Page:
Worship and Wisdom
Verse: 1 Kings 3:4-15
Dark clouds slip between the guardian mountain peaks and scurry across the empty skies above Death Valley in California. Heat waves tremble over the parched earth as cloud shadows nibble at the eroded badlands and salt pans. Thunder rumbles in the distance. By late afternoon, the rain-gorged sky swings low. Suddenly the heavens burst! Fat raindrops jump like marbles on the hard-packed earth. Gradually the thirsty brown clods drink in water, softening to soak in more. A curtain of silver rain hangs between the churning sky and muddy valley floor. In a few weeks, Death Valley will explode to life in an astonishing feast of wildflowers.
Upon ascending to the throne, young Solomon traveled ten miles northwest to the hills of Gibeon to offer an extravagant sacrifice—a thousand burnt offerings. This was the same place where the sun stood still for Joshua and where twelve of David’s strong men defeated twelve of Saul’s men (see Joshua 10:1–14; 2 Samuel 2:12–17). In the middle of the night, God burst through to Solomon in a dream. Solomon could have requested anything in all the earth. Through time spent in worship, Solomon realized that wisdom was the greatest of all God’s gifts.
Worship is like the rains that prepare the earth for God’s blessings. The story of the youthful Solomon preparing to take the throne is a beautiful reminder to us of the importance of worship. The story of God granting him the gift of wisdom opens with a swell of costly and reverent worship. For us, too, worship creates a context for us to encounter God; it sets our souls in motion in an upward spiral by which we pursue God, and he gladly responds.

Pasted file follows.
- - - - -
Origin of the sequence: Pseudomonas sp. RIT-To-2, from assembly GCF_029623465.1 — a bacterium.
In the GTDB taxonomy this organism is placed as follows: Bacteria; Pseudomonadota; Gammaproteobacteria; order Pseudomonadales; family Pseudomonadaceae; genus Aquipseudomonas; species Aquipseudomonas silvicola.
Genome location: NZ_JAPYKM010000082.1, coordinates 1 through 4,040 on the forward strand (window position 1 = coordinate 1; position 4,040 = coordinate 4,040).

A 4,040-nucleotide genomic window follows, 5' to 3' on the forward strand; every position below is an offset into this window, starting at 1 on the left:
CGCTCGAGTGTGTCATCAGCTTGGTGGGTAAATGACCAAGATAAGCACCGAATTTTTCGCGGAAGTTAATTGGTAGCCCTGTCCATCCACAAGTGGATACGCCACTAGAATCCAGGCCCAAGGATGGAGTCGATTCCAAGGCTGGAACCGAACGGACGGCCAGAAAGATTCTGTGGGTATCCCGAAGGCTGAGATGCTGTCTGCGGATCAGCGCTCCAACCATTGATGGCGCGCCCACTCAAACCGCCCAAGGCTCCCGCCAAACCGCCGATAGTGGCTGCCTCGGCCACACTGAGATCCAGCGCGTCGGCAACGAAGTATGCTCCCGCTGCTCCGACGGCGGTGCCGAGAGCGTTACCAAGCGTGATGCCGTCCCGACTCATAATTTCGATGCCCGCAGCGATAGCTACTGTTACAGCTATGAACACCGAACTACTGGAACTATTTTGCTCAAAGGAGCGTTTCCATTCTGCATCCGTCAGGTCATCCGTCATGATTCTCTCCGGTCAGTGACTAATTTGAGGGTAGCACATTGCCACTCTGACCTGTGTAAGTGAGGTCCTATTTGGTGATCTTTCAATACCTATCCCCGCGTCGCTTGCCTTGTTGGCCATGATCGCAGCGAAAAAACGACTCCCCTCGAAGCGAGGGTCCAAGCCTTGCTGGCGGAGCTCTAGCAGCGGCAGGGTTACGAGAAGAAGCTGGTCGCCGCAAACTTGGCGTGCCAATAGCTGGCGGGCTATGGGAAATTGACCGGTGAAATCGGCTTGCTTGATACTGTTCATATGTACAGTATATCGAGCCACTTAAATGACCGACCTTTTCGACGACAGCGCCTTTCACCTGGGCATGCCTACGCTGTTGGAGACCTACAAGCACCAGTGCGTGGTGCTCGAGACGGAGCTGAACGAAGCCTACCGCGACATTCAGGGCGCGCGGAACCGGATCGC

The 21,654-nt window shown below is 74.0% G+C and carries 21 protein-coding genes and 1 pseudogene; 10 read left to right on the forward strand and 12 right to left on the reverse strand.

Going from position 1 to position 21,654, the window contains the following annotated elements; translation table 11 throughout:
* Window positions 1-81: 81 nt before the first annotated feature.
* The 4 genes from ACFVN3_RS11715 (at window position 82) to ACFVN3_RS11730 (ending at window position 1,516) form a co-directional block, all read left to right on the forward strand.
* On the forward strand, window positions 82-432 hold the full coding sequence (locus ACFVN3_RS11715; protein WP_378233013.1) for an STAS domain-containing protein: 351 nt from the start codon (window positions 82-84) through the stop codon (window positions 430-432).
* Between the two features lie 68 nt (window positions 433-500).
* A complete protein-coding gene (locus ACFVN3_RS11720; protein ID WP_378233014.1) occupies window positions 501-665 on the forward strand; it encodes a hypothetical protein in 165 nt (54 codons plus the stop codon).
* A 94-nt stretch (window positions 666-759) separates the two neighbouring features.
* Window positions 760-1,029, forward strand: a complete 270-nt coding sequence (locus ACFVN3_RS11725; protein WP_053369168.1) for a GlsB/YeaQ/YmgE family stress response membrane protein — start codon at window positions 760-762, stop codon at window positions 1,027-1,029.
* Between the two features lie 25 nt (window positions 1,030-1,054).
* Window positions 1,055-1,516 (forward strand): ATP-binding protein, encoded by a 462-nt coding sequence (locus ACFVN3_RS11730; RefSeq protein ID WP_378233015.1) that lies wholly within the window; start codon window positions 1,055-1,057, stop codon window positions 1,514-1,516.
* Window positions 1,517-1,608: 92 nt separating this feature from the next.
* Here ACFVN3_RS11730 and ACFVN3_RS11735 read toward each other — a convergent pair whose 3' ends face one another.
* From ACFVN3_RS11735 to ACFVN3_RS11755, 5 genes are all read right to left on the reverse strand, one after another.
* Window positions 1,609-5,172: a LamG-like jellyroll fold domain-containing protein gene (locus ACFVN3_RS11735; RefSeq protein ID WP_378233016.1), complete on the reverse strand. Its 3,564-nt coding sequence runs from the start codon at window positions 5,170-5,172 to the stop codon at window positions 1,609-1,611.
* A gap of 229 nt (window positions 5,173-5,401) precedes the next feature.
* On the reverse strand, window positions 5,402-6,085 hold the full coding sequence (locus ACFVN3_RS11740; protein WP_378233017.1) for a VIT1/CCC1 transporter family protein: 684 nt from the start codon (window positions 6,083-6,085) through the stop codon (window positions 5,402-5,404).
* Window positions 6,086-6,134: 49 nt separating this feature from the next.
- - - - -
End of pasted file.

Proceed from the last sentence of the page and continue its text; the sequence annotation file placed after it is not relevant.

Worship book-ended the exchange between the Sovereign God and the new sovereign of Israel. Solomon returned from his heavenly encounter and again made an offering to the God of Israel in Jerusalem before the ark of the covenant.
Like a gathering cloud, worship encircles and protects God’s people. It softens the soil of our hearts like nourishing rain. When we’ve been in a dark place and long for colorful beauty to replace the hardness that has settled into our scorched souls, simple acts of worship can prepare the way for God’s words of wisdom to permeate our hearts. If your life seems parched, won’t you allow God to paint a palette of colorful joy by spending time worshiping your Lord?
1 Kings 3:5, 15
At Gibeon the LORD appeared to Solomon during the night in a dream, and God said, “Ask for whatever you want me to give you” . . . He returned to Jerusalem, stood before the ark of the Lord’s covenant and sacrificed burnt offerings and fellowship offerings.
1. Why is worship so important to God?
2. What kinds of extravagant (or at least consistent) worship characterize your life?
3. If God offered you anything you wish, what would you ask for? Has it changed having read this passage?
Psalms 29; 100; Proverbs 3:13–24; Isaiah 55:10–12